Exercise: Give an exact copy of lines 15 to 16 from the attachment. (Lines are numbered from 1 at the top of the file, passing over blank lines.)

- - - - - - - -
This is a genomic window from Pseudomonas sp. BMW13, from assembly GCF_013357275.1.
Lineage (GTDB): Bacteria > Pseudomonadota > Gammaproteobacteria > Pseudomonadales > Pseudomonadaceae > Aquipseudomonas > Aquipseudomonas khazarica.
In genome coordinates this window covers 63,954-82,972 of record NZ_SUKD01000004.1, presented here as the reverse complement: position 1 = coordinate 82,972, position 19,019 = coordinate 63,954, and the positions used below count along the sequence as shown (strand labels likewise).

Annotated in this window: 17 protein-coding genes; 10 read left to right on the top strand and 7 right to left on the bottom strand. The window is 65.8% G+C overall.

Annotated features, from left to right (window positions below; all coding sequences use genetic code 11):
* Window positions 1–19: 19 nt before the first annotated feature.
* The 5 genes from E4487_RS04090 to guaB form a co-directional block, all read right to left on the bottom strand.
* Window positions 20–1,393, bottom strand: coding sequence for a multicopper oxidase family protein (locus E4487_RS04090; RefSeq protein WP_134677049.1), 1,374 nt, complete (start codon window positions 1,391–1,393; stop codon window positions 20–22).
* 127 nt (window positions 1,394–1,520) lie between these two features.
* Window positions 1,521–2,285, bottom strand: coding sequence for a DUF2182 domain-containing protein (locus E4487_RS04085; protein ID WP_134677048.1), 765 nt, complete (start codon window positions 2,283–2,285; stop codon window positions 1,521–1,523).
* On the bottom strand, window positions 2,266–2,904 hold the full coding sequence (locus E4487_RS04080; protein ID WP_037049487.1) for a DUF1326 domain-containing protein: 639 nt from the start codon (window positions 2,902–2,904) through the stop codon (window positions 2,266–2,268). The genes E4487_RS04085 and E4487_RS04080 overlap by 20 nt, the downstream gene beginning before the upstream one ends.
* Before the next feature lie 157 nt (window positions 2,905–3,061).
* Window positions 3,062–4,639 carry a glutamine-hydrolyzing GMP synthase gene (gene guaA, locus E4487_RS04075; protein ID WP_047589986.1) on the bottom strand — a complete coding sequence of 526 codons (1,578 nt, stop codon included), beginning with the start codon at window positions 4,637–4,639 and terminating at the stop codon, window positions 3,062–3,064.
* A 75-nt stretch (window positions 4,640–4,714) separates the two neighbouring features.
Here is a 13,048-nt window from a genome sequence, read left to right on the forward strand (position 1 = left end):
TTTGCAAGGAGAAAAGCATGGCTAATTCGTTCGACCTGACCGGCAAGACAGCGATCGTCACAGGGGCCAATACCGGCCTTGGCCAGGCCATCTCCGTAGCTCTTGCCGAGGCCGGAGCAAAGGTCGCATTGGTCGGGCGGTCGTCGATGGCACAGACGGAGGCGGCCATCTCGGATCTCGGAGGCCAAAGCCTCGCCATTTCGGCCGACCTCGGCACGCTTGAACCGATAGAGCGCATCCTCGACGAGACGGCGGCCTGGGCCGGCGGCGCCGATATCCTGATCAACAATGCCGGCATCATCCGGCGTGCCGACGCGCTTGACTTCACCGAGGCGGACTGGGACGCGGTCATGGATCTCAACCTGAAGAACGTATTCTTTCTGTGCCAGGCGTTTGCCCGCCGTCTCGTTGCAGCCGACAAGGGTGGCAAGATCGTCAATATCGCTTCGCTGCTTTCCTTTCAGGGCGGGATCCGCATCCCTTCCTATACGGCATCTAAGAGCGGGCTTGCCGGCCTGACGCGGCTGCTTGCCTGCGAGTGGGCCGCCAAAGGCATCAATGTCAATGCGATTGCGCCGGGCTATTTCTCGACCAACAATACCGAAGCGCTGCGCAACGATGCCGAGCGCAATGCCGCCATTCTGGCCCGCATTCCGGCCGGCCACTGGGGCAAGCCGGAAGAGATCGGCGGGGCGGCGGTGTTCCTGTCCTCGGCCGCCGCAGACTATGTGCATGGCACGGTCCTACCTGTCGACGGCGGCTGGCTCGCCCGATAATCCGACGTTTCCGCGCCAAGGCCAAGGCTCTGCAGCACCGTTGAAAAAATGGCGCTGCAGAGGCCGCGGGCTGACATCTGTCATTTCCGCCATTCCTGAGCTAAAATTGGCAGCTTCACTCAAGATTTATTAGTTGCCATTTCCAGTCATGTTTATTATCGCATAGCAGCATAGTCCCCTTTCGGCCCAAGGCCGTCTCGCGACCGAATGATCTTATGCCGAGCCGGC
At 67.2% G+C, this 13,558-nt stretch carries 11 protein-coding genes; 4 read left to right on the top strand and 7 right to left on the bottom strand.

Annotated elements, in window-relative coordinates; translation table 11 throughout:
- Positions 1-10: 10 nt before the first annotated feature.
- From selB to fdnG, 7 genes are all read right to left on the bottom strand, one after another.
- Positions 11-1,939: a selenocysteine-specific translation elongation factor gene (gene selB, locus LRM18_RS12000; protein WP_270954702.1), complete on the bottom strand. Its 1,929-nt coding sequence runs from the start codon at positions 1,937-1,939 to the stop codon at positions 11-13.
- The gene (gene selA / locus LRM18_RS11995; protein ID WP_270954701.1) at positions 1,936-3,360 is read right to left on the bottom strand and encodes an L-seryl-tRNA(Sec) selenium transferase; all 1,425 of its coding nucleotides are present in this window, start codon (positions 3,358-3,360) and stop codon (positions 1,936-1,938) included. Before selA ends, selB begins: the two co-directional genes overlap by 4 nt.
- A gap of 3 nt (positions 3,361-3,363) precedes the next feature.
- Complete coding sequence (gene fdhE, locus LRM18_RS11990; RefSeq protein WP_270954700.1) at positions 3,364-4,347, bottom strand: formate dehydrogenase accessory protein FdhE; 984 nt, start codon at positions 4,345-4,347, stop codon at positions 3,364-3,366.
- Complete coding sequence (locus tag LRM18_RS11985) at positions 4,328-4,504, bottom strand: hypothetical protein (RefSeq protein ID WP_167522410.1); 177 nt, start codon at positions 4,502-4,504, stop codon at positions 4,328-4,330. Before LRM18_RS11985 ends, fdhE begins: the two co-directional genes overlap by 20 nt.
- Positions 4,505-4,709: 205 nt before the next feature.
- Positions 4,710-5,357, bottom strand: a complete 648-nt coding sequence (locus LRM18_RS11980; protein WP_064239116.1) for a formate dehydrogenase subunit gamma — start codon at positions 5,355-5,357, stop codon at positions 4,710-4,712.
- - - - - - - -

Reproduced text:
Here is a 13,048-nt window from a genome sequence, read left to right on the forward strand (position 1 = left end):
TTTGCAAGGAGAAAAGCATGGCTAATTCGTTCGACCTGACCGGCAAGACAGCGATCGTCACAGGGGCCAATACCGGCCTTGGCCAGGCCATCTCCGTAGCTCTTGCCGAGGCCGGAGCAAAGGTCGCATTGGTCGGGCGGTCGTCGATGGCACAGACGGAGGCGGCCATCTCGGATCTCGGAGGCCAAAGCCTCGCCATTTCGGCCGACCTCGGCACGCTTGAACCGATAGAGCGCATCCTCGACGAGACGGCGGCCTGGGCCGGCGGCGCCGATATCCTGATCAACAATGCCGGCATCATCCGGCGTGCCGACGCGCTTGACTTCACCGAGGCGGACTGGGACGCGGTCATGGATCTCAACCTGAAGAACGTATTCTTTCTGTGCCAGGCGTTTGCCCGCCGTCTCGTTGCAGCCGACAAGGGTGGCAAGATCGTCAATATCGCTTCGCTGCTTTCCTTTCAGGGCGGGATCCGCATCCCTTCCTATACGGCATCTAAGAGCGGGCTTGCCGGCCTGACGCGGCTGCTTGCCTGCGAGTGGGCCGCCAAAGGCATCAATGTCAATGCGATTGCGCCGGGCTATTTCTCGACCAACAATACCGAAGCGCTGCGCAACGATGCCGAGCGCAATGCCGCCATTCTGGCCCGCATTCCGGCCGGCCACTGGGGCAAGCCGGAAGAGATCGGCGGGGCGGCGGTGTTCCTGTCCTCGGCCGCCGCAGACTATGTGCATGGCACGGTCCTACCTGTCGACGGCGGCTGGCTCGCCCGATAATCCGACGTTTCCGCGCCAAGGCCAAGGCTCTGCAGCACCGTTGAAAAAATGGCGCTGCAGAGGCCGCGGGCTGACATCTGTCATTTCCGCCATTCCTGAGCTAAAATTGGCAGCTTCACTCAAGATTTATTAGTTGCCATTTCCAGTCATGTTTATTATCGCATAGCAGCATAGTCCCCTTTCGGCCCAAGGCCGTCTCGCGACCGAATGATCTTATGCCGAGCCGGC